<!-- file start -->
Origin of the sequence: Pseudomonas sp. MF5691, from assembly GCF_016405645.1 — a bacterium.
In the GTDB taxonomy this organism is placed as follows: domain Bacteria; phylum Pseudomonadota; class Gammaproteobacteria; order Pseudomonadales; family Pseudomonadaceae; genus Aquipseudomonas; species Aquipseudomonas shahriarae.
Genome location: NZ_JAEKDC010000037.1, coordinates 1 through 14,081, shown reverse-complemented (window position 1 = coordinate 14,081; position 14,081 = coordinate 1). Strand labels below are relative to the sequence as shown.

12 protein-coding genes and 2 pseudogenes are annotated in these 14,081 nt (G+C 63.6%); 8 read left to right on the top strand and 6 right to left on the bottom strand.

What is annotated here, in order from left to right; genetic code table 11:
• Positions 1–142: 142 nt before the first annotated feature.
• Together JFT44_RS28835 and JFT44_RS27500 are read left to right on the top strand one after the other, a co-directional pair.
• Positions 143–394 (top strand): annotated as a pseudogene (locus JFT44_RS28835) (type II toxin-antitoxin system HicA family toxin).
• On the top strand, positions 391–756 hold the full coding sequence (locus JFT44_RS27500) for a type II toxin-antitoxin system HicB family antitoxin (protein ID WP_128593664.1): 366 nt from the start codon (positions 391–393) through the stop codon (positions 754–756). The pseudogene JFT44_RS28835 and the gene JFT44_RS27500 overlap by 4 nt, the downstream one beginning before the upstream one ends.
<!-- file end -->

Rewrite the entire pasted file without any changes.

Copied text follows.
Origin of the sequence: Pseudomonas sp. MF5691, from assembly GCF_016405645.1 — a bacterium.
In the GTDB taxonomy this organism is placed as follows: domain Bacteria; phylum Pseudomonadota; class Gammaproteobacteria; order Pseudomonadales; family Pseudomonadaceae; genus Aquipseudomonas; species Aquipseudomonas shahriarae.
Genome location: NZ_JAEKDC010000037.1, coordinates 1 through 14,081, shown reverse-complemented (window position 1 = coordinate 14,081; position 14,081 = coordinate 1). Strand labels below are relative to the sequence as shown.

12 protein-coding genes and 2 pseudogenes are annotated in these 14,081 nt (G+C 63.6%); 8 read left to right on the top strand and 6 right to left on the bottom strand.

What is annotated here, in order from left to right; genetic code table 11:
• Positions 1–142: 142 nt before the first annotated feature.
• Together JFT44_RS28835 and JFT44_RS27500 are read left to right on the top strand one after the other, a co-directional pair.
• Positions 143–394 (top strand): annotated as a pseudogene (locus JFT44_RS28835) (type II toxin-antitoxin system HicA family toxin).
• On the top strand, positions 391–756 hold the full coding sequence (locus JFT44_RS27500) for a type II toxin-antitoxin system HicB family antitoxin (protein ID WP_128593664.1): 366 nt from the start codon (positions 391–393) through the stop codon (positions 754–756). The pseudogene JFT44_RS28835 and the gene JFT44_RS27500 overlap by 4 nt, the downstream one beginning before the upstream one ends.